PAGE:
Your feedback helps teachers to improve the course and its delivery for future students.
Class Representatives in each class can take feedback to the department and faculty staff-student consultative committees.

Other Information

Queries
If you have any queries or questions, please contact the course tutor/coordinator. The tutor/coordinator’s office is at the Pharmacy School in Grafton. Often email contact is best.

Academic Integrity

The University of Auckland will not tolerate cheating, or assisting others to cheat, and views cheating in coursework as a serious academic offence. The work that a student submits for grading must be the student's own work, reflecting their learning. Where work from other sources is used, it must be properly acknowledged and referenced. This requirement also applies to sources on the internet. A student's assessed work may be reviewed against online source material using computerised detection mechanisms.

Plagiarism
Plagiarism is the use of someone else’s words or ideas without proper recognition of where those ideas come from. Always acknowledge all your sources, including internet, newspaper or journal articles. Reference and you will avoid plagiarism.
The University website and the Student Learning Centre have plenty of information on avoiding plagiarism.
Check out:
http://www.auckland.ac.nz/uoa/about/teaching/plagiarism/plagiarism.cfm
For referencing tips and advice: http://www.cite.auckland.ac.nz/

Class Representatives

Class representatives are students tasked with representing student issues to departments, faculties, and the wider university. If you have a complaint about this course, please contact your class rep who will know how to raise it in the right channels. See your departmental noticeboard for contact details for your class reps.

Inclusive Learning

All students are asked to discuss any impairment related requirements privately, face to face and/or in written form with the course coordinator, lecturer or tutor.

Student Disability Services also provides support for students with a wide range of impairments, both visible and invisible, to succeed and excel at the University. For more information and contact details, please visit the Student Disability Services’ website http://disability.auckland.ac.nz

Special Circumstances

If your ability to complete assessed coursework is affected by illness or other personal circumstances outside of your control, contact a member of teaching staff as soon as possible before the assessment is due.

If your personal circumstances significantly affect your performance, or preparation, for an exam or eligible written test, refer to the University’s aegrotat or compassionate consideration page https://www.auckland.ac.nz/en/students/academic-information/exams-and-final-results/during-exams/aegrotat-and-compassionate-consideration.html.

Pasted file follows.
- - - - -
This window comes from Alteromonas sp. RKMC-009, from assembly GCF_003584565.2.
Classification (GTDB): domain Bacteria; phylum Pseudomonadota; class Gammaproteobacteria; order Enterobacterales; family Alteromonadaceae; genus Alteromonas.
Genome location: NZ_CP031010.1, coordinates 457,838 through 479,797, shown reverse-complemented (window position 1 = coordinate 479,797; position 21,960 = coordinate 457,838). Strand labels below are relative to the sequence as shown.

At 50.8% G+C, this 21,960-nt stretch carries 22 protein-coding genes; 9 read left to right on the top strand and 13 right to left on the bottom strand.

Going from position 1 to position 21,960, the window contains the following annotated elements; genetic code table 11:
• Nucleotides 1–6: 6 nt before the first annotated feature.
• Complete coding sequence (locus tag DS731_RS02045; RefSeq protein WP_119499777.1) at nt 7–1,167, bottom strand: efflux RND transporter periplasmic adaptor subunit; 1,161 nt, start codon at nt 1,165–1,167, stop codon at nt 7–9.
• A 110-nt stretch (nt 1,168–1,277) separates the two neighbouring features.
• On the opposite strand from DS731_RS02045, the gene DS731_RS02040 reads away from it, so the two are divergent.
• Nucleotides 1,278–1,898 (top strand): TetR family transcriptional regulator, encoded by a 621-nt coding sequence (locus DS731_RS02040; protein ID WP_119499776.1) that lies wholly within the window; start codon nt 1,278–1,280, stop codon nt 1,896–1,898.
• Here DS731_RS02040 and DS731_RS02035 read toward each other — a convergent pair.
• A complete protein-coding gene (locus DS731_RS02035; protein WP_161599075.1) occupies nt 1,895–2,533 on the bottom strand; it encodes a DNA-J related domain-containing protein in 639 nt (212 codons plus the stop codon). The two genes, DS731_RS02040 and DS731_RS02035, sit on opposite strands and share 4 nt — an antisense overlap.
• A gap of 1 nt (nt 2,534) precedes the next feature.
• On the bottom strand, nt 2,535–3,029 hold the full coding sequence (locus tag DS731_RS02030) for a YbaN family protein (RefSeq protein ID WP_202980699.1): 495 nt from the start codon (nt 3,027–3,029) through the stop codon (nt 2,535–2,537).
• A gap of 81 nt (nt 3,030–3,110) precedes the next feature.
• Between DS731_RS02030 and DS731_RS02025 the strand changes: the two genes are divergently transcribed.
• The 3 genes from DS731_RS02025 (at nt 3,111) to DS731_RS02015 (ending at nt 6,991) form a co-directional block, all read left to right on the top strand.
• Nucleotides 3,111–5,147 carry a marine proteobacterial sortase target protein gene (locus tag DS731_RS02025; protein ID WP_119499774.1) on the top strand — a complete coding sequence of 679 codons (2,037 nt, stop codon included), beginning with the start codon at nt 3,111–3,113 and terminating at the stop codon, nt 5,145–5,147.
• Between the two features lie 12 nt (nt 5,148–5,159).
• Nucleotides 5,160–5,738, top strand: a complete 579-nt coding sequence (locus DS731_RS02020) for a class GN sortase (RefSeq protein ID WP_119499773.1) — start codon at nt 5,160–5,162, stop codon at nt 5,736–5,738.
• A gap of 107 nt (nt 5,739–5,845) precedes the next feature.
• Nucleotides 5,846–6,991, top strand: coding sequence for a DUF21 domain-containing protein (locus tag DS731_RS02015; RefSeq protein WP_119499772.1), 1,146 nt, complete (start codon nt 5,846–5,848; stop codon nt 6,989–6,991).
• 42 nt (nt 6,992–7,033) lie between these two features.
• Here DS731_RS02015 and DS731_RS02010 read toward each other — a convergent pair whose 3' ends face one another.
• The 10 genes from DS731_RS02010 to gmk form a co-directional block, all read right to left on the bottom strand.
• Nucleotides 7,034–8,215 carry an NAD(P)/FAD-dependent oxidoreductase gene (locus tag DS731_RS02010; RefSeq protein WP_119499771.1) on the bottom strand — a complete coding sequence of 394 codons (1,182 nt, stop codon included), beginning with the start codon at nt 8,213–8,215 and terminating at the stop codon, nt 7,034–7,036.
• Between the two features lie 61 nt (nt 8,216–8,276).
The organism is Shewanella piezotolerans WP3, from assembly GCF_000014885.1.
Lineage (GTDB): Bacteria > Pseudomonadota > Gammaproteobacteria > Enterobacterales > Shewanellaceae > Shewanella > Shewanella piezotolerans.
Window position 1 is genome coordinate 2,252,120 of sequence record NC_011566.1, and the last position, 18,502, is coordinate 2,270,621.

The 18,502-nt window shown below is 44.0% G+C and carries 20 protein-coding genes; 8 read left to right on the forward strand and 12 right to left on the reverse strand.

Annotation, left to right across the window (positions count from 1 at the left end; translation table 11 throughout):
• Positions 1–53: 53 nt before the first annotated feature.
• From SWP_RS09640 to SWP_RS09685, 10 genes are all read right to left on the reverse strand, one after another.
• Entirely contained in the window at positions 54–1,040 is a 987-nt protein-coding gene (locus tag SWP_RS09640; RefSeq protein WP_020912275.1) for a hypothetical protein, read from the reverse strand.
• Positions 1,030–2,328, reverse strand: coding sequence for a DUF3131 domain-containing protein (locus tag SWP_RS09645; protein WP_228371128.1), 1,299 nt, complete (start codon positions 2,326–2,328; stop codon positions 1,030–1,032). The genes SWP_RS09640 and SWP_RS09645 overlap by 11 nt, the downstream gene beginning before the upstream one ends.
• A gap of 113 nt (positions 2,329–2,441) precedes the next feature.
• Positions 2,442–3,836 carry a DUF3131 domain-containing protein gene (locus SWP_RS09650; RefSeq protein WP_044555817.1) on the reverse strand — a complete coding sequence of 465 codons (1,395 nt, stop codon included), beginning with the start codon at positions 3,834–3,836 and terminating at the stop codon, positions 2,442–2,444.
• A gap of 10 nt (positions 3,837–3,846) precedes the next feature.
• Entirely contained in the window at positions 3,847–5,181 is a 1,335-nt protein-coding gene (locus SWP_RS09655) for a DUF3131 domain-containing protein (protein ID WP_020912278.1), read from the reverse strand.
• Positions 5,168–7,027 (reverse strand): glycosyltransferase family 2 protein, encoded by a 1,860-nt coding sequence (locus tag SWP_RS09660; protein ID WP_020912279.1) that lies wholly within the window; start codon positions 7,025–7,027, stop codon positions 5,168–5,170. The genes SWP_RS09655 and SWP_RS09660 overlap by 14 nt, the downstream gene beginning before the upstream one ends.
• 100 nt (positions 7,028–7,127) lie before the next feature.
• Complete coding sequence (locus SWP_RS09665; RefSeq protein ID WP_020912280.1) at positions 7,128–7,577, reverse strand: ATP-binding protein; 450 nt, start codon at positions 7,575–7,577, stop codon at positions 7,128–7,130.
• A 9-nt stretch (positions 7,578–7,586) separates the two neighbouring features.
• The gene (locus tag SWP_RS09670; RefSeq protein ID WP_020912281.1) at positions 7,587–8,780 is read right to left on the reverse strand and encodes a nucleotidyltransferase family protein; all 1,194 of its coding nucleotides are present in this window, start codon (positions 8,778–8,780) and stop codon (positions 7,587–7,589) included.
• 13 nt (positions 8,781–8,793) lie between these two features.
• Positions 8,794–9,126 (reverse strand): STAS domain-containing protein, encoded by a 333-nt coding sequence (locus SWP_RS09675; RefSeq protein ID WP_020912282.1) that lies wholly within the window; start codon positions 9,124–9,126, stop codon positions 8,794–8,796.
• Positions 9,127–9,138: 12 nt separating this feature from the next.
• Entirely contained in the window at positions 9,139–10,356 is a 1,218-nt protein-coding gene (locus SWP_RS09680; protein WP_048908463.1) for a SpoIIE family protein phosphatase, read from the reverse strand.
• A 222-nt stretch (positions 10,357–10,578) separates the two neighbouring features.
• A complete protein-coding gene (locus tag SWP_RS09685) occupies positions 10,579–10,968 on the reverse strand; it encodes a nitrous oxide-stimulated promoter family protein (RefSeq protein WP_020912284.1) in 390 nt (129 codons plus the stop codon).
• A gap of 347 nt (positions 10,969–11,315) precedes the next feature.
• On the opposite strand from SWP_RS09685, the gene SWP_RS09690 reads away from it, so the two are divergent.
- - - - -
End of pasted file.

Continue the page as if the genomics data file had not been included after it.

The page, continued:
This should be done as soon as possible and no later than seven days after the affected test or exam date.

Learning Continuity

In the event of an unexpected disruption, we undertake to maintain the continuity and standard of teaching and learning in all your courses throughout the year. If there are unexpected disruptions the University has contingency plans to ensure that access to your course continues and course assessment continues to meet the principles of the University’s assessment policy. Some adjustments may need to be made in emergencies. You will be kept fully informed by your course co-ordinator/director, and if disruption occurs you should refer to the university website for information about how to proceed.

The delivery mode may change depending on COVID restrictions. Any changes will be communicated through Canvas.

Student Charter and Responsibilities

The Student Charter assumes and acknowledges that students are active participants in the learning process and that they have responsibilities to the institution and the international community of scholars. The University expects that students will act at all times in a way that demonstrates respect for the rights of other students and staff so that the learning environment is both safe and productive. For further information visit Student Charter https://www.auckland.ac.nz/en/students/forms-policies-and-guidelines/student-policies-and-guidelines/student-charter.html.

Disclaimer

Elements of this outline may be subject to change. The latest information about the course will be available for enrolled students in Canvas.

In this course students may be asked to submit coursework assessments digitally. The University reserves the right to conduct scheduled tests and examinations for this course online or through the use of computers or other electronic devices. Where tests or examinations are conducted online remote invigilation arrangements may be used. In exceptional circumstances changes to elements of this course may be necessary at short notice. Students enrolled in this course will be informed of any such changes and the reasons for them, as soon as possible, through Canvas.

Published on 15/11/2021 10:46 a.m.